• Jul 12
    2017
    Does this sound familiar? You send an employee for training to learn a new skill. The training goes very well, and the employee returns to the job — and never applies the new skill. When a training program fails, it’s often not a failure of the training but a failure of training transfer. New skills can be fragile, and there are many ways organizational life can sabotage the transfer of ...
  • Jun 12
    2017
    Bear with me while I present to you an argument for improving the living conditions of women in 19th century Paris. I promise it’s relevant to our ongoing discussion of business communication. In 19th century Paris, 52% of women lived in tenement housing in the center of the city, 20% lived in the households where they worked as servants, 25% lived with family or friends, and 3% lived on the ...
  • Jun 05
    2017
    In March, I wrote a blog post on how to give a presentation to a small group. A small group presentation is far less formal and far more conversational than a large-group presentation. The advice I offered in that post was on how to interact with the audience: how to make eye contact, how to listen more than you speak, how to use your body language. What are the other ...
  • May 09
    2017
    Does this sound familiar? You’re a technical type or maybe a financial wizard, and you’re giving a presentation at a meeting where you are the Smartest Person in the Room. You have complete command of your subject, and you explain it in considerable detail. Everybody seems to accept your ideas, but as the discussion goes on, you realize they don’t understand much of anything you have said. You command their ...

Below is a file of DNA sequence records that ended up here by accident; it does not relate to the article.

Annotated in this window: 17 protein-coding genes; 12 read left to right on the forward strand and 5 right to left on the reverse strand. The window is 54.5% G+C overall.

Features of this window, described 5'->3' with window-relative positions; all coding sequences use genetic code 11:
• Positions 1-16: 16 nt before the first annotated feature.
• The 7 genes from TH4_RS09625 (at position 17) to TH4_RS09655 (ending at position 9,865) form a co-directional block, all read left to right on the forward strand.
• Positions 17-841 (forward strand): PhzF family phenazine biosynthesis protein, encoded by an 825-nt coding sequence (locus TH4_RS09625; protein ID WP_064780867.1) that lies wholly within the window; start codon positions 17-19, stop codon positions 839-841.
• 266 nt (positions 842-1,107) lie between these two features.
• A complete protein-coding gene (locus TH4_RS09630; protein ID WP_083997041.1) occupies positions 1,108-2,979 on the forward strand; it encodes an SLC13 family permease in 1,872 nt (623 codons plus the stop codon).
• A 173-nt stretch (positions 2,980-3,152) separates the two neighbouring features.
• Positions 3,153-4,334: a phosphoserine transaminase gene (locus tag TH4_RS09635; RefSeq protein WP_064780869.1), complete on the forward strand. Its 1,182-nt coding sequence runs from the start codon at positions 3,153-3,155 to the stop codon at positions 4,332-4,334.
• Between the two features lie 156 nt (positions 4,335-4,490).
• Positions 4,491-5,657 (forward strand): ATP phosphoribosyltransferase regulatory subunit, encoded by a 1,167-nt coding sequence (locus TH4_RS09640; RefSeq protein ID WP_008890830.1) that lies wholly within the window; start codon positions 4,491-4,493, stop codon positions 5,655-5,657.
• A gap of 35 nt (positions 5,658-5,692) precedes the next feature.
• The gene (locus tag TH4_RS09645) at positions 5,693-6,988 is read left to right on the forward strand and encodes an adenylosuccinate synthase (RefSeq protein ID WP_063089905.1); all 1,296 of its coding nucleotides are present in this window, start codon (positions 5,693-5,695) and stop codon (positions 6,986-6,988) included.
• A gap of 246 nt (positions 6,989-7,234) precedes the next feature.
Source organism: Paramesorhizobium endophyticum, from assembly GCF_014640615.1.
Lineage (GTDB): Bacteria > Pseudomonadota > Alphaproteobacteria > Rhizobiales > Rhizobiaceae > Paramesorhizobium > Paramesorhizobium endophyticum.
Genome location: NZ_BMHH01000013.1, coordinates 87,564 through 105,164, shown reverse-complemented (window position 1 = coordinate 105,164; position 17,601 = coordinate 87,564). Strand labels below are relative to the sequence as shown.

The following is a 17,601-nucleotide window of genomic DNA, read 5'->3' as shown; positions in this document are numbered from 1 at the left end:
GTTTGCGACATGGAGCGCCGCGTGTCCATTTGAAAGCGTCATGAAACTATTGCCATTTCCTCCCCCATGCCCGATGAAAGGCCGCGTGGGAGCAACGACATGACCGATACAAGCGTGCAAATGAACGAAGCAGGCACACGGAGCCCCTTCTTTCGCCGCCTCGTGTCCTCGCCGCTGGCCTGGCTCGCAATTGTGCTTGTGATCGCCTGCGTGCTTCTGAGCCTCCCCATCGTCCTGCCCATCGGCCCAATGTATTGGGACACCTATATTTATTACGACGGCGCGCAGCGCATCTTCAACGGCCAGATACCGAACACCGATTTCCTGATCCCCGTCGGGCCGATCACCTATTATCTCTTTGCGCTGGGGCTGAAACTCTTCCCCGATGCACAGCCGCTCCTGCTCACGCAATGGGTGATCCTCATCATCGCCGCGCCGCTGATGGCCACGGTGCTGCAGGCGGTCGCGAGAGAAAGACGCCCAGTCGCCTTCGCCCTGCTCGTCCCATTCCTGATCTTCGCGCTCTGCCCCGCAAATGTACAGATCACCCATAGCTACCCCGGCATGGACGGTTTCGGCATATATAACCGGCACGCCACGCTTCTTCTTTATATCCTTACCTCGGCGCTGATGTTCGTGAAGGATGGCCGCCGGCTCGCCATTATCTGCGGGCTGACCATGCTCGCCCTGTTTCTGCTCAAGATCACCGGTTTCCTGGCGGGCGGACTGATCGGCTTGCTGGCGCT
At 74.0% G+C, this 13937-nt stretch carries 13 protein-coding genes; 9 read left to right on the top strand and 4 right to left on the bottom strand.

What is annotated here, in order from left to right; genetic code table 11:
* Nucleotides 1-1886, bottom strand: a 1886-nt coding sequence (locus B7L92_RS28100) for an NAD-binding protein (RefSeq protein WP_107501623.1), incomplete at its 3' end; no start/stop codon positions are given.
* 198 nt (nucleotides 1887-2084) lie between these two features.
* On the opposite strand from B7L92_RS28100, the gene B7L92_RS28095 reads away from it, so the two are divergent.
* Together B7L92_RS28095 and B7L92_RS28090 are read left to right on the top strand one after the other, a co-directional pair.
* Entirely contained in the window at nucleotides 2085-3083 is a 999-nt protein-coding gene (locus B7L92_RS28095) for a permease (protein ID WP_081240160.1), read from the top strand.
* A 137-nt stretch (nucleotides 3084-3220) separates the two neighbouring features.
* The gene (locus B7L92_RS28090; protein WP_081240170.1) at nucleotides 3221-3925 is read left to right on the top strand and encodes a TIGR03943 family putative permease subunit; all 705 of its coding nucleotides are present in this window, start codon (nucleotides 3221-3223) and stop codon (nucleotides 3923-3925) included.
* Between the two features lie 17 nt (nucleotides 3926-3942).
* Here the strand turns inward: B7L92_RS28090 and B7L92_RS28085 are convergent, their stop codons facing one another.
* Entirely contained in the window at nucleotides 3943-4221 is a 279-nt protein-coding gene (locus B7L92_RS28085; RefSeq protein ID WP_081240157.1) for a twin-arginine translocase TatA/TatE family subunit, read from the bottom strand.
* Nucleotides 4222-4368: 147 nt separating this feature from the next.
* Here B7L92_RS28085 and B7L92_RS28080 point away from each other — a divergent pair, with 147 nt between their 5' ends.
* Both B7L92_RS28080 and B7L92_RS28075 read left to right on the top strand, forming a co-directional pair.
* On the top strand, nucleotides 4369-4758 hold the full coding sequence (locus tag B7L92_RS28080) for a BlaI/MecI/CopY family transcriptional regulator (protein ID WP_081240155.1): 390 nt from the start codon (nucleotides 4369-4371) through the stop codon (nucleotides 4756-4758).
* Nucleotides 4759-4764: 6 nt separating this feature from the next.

• May 03
    2017
    My pet theory is that public speaking is an athletic performance. It relies on skills that are just as physical as those used in sports. Posture. Stand with your feet hip-width apart and distribute your weight equally between them. Don’t pace. Don’t shift your weight from foot to foot. Most people find it difficult to avoid shifting around or making little nervous gestures. But any extraneous movement will distract the ...
  • Apr 28
    2017
    Mortimer J. Adler, who later co-founded the Great Books course that profoundly influenced liberal education in the 1950s, completed Columbia University’s four-year baccalaureate program in three years. But the University did not let him graduate because he didn’t take the required swimming test. We generally assume that educational requirements should match workplace needs. That doesn’t seem be the case for all colleges and universities. Nobody but a lifeguard needs swimming ...
  • Apr 19
    2017
    You are an internet user, so I am quite certain you have seen the video of a passenger being dragged off a United Airlines flight in Chicago last week. It captured the public imagination, not just because the passenger screamed so plaintively, but because most people never realized that buying an airplane ticket is reversible in that way. Who knew that an airline doesn’t have to honor its commitment to ...
  • Apr 18
    2017
    If you woke up in a good mood today, your performance on the job is likely to be better than it would have been if you hadn’t. You probably already knew that, but recent research shows that a good mood broadens the focus of your attention and increases your creativity. A good mood makes you a more imaginative problem solver. It probably also makes you more compassionate, which makes you ...